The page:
Here are a few examples:
Example 1: Two years ago I was having a lunch with a CMO of a small company claiming to generate 90% of leads of his company from trade shows. They were working at 2-3 trade shows a week. It is obvious why that model didn't scale - CAC (Customer Acquisition Cost) was way too high. It required too many resources and time-to-revenue was too long. A year later, that CMO was gone and now the company is almost dead.
Example 2: A company called Intronis decides on the outbound-driven lead generation model. It hires lots of cold callers and does tons of trade shows. The lead generation model fails. The whole company has to go through painful layoffs. Here is a quote from an article that appeared yesterday: "Marketing is non existent…..sales team gets axed…engineer in the drivers seat. Sounds and smells like a sellout…Keep the barebones to support the product but not the partners…not so channel focused anymore. "
Example 3: On the opposite side of the spectrum, another small company I knew was generating most of their sales from blog entries. The CEO was a Blog Black Belt. It worked really well for a while. Good news - his company got acquired. The larger company added some outbound efforts. Not so good news - they are currently having hard times with the number of leads, quality and customer acquisition costs - not being able to scale neither of models.
Before giving up to inbound marketing zealots or caving in to outbound lead generation agencies, you may want to take several factors into consideration:
1. Your target buyer's persona.
- Who are the decision makers for your product / service?
- Who are the influencers?
- What are their job titles?
- What are the key challenges they are trying to address?
2. Where do they fit on the innovation curve?
Are your target buyers innovators, early adopters, or laggards? This will define to a large degree how to approach them.
Example: If you are marketing a revolutionary new product to innovators, you may want to start with an outbound networking-type campaign through your industry contacts to recruit your first customers. Later, you can integrate a targeted social media-driven PR component, as well as an inbound campaign focused on people who are looking for relevant solutions.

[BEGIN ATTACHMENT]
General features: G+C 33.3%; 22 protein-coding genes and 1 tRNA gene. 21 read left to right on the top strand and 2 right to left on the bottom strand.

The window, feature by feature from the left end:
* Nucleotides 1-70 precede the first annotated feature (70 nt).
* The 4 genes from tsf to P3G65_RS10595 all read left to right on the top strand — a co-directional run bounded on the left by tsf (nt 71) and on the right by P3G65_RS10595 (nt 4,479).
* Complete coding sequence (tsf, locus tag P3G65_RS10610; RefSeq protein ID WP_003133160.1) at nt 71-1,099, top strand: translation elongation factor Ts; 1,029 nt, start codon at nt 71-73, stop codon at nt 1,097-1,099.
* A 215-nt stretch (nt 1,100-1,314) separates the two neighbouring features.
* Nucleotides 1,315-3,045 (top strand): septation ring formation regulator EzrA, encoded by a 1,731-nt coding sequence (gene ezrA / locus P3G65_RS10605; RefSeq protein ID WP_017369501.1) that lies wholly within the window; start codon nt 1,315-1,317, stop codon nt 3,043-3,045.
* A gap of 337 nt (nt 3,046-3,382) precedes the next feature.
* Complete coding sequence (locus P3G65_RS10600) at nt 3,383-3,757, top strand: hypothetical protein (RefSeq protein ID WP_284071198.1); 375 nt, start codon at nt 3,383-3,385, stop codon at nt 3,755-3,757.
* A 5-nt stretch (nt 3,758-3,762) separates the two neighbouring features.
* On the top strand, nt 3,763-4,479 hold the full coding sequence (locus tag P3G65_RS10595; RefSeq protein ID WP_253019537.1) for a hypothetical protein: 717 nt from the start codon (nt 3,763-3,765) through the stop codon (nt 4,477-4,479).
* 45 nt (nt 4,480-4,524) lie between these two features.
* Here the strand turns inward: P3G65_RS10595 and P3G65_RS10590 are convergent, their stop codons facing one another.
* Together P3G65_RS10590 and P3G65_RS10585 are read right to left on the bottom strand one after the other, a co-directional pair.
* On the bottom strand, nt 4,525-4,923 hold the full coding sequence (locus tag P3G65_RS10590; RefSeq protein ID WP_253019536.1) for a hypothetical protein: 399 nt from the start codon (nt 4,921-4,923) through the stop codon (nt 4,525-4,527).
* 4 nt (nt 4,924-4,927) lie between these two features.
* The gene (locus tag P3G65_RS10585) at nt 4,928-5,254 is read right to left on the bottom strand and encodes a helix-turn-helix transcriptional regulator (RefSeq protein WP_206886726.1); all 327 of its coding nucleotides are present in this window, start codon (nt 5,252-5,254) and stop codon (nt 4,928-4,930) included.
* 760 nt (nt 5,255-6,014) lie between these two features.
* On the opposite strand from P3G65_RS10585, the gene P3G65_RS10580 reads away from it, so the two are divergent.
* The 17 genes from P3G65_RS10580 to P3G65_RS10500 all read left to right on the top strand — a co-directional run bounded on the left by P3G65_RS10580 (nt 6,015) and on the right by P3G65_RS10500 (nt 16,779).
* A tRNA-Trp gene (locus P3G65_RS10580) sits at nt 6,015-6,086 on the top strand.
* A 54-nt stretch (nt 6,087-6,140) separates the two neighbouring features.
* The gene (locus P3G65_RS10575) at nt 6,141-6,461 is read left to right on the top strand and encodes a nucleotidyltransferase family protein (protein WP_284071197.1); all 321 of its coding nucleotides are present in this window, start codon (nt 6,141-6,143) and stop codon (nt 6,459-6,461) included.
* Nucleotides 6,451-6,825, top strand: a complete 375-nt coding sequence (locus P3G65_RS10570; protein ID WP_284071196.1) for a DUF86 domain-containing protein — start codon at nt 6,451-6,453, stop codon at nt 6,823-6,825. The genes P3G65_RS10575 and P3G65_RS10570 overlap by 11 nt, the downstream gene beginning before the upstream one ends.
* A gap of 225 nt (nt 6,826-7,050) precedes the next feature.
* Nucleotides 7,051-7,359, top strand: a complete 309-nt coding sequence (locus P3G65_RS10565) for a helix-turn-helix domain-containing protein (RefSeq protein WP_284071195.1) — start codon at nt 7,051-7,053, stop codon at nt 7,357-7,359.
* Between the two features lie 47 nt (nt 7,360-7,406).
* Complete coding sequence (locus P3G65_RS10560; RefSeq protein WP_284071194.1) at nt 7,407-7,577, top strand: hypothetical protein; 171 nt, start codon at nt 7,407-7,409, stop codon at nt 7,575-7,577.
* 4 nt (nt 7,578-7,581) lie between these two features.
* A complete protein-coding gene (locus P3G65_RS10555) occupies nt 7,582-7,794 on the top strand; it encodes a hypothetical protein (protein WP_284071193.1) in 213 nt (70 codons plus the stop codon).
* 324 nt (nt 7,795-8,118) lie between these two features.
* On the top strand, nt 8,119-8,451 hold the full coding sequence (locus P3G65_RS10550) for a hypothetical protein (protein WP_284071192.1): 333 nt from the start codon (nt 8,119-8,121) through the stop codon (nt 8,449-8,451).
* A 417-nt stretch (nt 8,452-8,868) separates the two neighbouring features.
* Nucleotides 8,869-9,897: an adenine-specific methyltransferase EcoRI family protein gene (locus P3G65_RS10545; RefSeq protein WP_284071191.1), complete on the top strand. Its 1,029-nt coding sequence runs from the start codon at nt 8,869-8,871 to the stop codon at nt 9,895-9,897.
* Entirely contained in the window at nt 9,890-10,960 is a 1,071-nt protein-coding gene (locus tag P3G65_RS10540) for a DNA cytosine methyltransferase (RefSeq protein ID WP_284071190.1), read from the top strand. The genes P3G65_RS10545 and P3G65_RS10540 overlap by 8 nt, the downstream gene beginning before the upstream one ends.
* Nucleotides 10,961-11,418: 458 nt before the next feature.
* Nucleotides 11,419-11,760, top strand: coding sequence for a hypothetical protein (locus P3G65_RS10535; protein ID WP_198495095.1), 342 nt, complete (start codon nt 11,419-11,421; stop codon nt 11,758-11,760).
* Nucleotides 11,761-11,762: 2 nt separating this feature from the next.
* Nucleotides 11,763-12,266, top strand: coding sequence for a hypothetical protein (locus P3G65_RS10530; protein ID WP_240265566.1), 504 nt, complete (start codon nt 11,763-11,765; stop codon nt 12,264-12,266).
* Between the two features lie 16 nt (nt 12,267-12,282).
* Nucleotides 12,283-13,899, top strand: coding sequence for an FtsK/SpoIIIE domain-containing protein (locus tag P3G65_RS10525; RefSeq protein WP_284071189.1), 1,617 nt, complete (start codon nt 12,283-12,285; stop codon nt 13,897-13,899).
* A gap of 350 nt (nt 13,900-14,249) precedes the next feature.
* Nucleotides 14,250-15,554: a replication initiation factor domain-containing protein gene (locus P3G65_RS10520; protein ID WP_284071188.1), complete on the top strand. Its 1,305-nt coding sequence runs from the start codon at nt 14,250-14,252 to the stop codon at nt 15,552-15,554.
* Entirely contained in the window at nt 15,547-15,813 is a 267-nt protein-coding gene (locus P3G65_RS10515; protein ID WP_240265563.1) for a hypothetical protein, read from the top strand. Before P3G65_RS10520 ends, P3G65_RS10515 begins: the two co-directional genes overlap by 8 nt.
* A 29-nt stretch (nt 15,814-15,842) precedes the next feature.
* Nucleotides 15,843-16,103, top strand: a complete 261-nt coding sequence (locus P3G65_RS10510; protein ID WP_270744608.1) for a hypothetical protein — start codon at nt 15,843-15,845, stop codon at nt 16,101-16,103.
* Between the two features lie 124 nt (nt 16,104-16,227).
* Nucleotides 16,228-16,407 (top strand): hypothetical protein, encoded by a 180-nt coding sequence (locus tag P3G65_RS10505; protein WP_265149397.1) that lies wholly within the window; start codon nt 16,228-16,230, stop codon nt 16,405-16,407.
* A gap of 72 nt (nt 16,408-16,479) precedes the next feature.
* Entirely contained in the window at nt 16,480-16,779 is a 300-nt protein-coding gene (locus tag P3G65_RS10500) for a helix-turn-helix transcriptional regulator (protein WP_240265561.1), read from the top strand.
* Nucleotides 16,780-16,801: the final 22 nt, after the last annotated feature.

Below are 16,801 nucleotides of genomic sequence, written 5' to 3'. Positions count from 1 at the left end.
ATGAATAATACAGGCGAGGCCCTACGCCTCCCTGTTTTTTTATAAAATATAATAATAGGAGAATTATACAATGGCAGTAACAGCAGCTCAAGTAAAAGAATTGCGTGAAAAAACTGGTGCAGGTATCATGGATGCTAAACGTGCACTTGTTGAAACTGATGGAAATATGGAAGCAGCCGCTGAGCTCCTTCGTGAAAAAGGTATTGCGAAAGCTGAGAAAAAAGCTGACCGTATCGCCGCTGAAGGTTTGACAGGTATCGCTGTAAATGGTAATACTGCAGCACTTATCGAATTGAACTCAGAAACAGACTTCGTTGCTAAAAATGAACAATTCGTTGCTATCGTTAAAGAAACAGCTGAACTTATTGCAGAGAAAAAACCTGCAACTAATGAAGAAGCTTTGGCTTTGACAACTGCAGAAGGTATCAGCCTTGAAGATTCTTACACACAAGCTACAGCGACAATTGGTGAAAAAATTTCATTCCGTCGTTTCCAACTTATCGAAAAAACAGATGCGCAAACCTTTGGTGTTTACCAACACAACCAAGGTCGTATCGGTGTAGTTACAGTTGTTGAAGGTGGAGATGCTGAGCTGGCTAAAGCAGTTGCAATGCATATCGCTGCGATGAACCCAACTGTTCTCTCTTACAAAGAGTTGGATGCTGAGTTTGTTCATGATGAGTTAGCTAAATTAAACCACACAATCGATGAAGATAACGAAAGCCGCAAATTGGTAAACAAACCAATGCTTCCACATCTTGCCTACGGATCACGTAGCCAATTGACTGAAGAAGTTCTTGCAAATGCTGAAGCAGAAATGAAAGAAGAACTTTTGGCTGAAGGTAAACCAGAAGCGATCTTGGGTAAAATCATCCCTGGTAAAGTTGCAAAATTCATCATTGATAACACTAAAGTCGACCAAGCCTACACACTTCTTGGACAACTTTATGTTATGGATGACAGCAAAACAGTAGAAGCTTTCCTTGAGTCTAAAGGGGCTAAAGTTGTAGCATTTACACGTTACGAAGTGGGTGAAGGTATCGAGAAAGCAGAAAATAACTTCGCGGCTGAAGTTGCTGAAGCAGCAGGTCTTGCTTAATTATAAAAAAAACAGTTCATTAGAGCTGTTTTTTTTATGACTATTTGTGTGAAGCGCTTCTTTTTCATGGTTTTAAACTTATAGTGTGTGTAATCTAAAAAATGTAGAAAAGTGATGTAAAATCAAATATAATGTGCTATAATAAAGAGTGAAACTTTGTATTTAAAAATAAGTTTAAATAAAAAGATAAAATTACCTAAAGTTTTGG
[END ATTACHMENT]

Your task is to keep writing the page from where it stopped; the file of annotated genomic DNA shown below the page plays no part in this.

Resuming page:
3. Channels where your customers find information and get influenced
Where do they look for information relevant to your offering? Is it trade shows, industry forums, search engines, communities, newsletters, etc?
Example: If you are marketing to decision-makers that don't spend much time online or you are in an industry where the phone is still a more traditional communication method, an outbound model may be the appropriate one. Conversely, if you are marketing to an audience that relies on social media and online communities for research, contracting a call center to generate leads would be an absurd idea!
4. The value of each sale and Customer Acquisition Cost (CAC)
At the end of the day, marketing is an economic tool. If a certain lead generation model is working really well, but costs too much, then it is doomed to fail. You have to find the model that works best for you - in terms of BOTH conversion rates AND costs.
Example: We were using PPC for lead gen and it was generating high quality leads that regularly converted into sales. But the cost of each sale (the marketing part) was about 200% over our target. And after trying to bring it down for a few months, we had to pause it.
Outbound call center leads generated sales that costed 500% over the goal. So, we focused on the inbound marketing leads - search engines, communities, social-driven PR, etc. This proved to be the right model, bringing down our costs significantly -- even below the target CAC.
Eventually, we revamped the messaging, did complete keyword map revamp, rebuilt landing pages, and changed 3 PPC agencies (before we found the right one)-- and "voila!" CAC is tracking right around the target!
5. Your sales team readiness
No matter how many good leads you bring, you have to make sure your sales team and channel partners are capable of converting these lead types into sales. I have seen a mismatch here causing many failures.
Example: At one of my previous companies, we started generating lots of inbound leads that needed a moderate amount of follow-up before they closed. However, our sales team had only channel experience - they did not have the skills or desire to follow-up directly with the prospects. Result = failure. Until we upgraded the sales team.
6. How easy is it to scale?
Some programs can be scaled easily. Others may require a major upgrade to scale, putting CAC out of whack, at least for a while.
Example: You may be able to scale PPC. But to substantially scale search engine-generated leads, you may need a sizable investment and patience. However, longer term results can be huge!
7. Mix and change.
My final suggestion is to constantly experiment. Marketing has been undergoing a major change over the last 3-4 years. What works today may not work tomorrow at all . So it is critical to always look for new lead channels.
First, create the foundation with the proven channels. Then, experiment with 2-3 new ones at a time. By the time one of your foundational channels stops working, you will have 2 new ones that generate even better leads!
And with that... Happy Hunting!